Feed Weekly #179

Feed weekly December 02, 2022

Having spent a commute maneuvering the rampant tide of current news on/from blue marked megalomaniacs, we're finally able to present a little package of links to things we found useful and/or interesting.

Reading list

  • Forbrukerrådet (The Consumer Council) here in Norway might not always be at the tip of the spear on related issues that arise in the world of tech internationally, but they tend to be very factual and thorough once they do. That seems to be the case on their report and seminar on manipulative design. The seminar is out in its entirety here.
  • NRKbeta offers a cautionary tale on how an OTA uses 12 highly questionable tricks to yank the price through a user journey. Using fear seems particularly effective. We appreciate some focus on these issues. This is how the battle is fought out there, and it's a little daunting for service designers such as ourselves. The amount of constraint and self-discipline brands have to muster is increasing, and we need these types of checks and balances to raise awareness not only on the consumer level, but on the provider side.

Design of the week

  • Wow, this is neat. The Peculiar Case of Japanese Web Design at sabrinas.space takes a proper deep dive into the paradox that Japan, known for its minimalist lifestyles, is also home to oddly maximalist websites. Using AI to map the top sites around the world offers interesting insights. The further north ease, the more dark and empty are our designs. On the opposite end of the spectrum, Japan is firmly placed in light and dense. That's just a mere percent on all the interesting angles this project offers.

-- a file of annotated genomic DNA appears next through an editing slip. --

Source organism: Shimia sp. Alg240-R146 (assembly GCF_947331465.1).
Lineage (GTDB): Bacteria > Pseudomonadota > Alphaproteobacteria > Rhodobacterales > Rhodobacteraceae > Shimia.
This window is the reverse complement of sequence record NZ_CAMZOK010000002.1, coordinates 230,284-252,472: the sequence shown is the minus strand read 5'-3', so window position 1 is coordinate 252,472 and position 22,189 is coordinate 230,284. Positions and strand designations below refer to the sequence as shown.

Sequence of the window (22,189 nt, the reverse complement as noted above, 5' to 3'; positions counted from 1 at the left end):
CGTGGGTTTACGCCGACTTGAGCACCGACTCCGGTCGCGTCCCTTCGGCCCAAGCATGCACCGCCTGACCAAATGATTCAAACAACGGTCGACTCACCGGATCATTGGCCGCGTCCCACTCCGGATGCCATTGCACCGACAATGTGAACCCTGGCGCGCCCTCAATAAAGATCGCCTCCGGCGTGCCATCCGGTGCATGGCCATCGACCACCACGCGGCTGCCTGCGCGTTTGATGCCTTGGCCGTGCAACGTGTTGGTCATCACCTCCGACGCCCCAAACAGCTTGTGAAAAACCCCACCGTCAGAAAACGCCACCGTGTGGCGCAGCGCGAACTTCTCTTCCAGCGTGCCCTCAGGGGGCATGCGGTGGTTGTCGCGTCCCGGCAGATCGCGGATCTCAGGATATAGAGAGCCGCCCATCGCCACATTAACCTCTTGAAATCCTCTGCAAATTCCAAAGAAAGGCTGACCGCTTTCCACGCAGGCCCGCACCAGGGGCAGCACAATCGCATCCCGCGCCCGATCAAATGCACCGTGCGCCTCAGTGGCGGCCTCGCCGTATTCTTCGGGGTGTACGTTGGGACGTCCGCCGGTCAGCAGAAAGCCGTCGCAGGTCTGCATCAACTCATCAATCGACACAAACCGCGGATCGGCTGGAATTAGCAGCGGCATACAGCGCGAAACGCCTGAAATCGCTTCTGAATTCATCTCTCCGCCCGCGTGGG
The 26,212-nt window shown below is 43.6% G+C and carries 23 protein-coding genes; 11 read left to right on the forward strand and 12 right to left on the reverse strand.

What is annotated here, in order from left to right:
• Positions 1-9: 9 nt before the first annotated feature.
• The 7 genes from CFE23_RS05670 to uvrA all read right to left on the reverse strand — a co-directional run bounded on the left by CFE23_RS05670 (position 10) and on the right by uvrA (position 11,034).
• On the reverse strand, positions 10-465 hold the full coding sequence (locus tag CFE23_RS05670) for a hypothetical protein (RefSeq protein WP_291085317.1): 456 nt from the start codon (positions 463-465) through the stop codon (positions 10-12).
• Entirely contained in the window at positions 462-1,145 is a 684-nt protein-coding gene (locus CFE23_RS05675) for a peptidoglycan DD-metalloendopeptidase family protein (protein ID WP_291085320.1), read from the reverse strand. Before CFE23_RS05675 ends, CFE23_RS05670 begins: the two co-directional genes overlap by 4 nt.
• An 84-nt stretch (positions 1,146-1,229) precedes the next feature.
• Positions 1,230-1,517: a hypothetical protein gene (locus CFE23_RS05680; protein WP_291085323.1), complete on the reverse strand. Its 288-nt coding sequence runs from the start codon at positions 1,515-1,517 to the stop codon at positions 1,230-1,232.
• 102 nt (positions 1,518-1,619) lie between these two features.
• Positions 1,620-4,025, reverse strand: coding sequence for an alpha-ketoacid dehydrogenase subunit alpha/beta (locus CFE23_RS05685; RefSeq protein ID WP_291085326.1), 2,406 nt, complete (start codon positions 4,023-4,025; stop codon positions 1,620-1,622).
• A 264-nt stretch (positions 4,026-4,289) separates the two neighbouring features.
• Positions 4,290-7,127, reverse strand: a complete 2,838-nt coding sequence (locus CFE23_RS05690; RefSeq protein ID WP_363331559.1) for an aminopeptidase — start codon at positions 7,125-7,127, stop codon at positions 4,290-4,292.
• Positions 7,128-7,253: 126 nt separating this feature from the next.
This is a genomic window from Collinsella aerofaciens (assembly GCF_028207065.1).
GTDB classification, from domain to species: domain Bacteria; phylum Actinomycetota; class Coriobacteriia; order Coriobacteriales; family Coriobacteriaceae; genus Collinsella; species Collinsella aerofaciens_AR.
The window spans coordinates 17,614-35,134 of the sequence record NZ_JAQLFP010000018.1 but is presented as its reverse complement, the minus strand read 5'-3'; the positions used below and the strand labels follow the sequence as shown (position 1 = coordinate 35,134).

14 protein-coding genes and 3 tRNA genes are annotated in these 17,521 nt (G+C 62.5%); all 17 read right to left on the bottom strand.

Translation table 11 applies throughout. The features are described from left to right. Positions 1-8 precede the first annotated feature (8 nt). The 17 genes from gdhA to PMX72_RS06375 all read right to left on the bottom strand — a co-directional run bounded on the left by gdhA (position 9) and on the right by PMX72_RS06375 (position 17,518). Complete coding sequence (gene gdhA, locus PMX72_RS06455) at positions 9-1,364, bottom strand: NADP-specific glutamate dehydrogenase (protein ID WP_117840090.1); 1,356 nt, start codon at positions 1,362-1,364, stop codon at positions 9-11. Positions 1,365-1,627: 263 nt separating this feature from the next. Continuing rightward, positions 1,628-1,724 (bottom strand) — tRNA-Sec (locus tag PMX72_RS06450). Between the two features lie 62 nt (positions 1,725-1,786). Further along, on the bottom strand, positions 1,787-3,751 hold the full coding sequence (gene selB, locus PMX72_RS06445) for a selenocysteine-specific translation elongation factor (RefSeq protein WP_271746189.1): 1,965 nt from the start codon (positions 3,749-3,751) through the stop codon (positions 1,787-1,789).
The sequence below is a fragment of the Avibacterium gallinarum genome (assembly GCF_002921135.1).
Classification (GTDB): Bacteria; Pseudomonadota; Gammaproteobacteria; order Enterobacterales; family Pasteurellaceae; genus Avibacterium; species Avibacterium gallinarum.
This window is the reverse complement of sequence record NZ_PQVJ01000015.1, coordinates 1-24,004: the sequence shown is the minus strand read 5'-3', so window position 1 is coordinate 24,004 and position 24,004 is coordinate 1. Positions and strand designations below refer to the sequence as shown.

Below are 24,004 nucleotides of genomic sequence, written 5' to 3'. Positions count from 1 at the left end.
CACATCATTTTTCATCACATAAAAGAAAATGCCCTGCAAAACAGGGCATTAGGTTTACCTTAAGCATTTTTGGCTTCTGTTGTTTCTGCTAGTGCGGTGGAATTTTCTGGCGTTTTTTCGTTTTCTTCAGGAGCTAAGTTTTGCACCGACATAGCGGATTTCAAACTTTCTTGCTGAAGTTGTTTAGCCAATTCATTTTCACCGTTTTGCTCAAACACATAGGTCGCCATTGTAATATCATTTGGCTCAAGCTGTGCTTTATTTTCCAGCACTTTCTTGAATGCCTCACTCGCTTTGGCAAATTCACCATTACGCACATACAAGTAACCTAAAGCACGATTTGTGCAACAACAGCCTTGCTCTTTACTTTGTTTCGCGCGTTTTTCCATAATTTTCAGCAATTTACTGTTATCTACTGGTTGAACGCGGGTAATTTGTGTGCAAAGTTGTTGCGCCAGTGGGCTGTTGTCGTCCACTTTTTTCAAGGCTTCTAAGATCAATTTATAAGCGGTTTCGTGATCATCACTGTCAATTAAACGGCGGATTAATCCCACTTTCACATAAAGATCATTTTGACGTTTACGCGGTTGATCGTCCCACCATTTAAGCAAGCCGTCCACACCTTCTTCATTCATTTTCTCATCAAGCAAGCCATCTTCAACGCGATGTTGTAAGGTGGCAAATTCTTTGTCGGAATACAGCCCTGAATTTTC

• Another design related space relying heavily on content that speaks for itself, the Fashion Research Library, is worth pointing your attention to. It's a comprehensive collection of printed material related to fashion, which is an often overlooked part of the package that defines fashion as we know it. The woman behind this incredibly vast initiative, Elise By Olsen, reminds us that fashion is an integral part of our cultural heritage. Read about their mission here.
  • Aware yourself on Tradecrafts 168 Flashcards to learn cognitive biases. The quiz is spread across four problems. It builds on another interesting piece, the cognitive bias cheat sheet.

Tech of the week

  • We're nudging our clients to use various analytics services that don't require cookies. The long standing tendency is defaulting to overly intrusive and complex services. One feature in particular is the gateway to intrusion, namely the ability to distinguish unique visitors. Normally offers this nice piece on how to solve it.
  • A sweet 12-part tread guiding you through the Next.js 13 upgrades.
  • ChatGPT is a sibling model to InstructGPT which interacts in a conversational way. That's cool and all, but we particularly like the product page that explains the whole thing in a quite... well, conversational way, clearly outlining the model and its limitations. Honest and factual.
  • Here's a comparison on how said ChatGPT replies to a complex question, as opposed to Google. Gloves are off.
  • It gets even better when this guy asks ChatGPT an even more dense tech question. Minds blown emojis and all.
  • Lastly, try it yourself here.

We hope the next week proves as informal as this one. Here's to you, our steadfast heap of regular readers. Mr. W, Petter, and what's-your-name, you're much appreciated and will not be forgotten.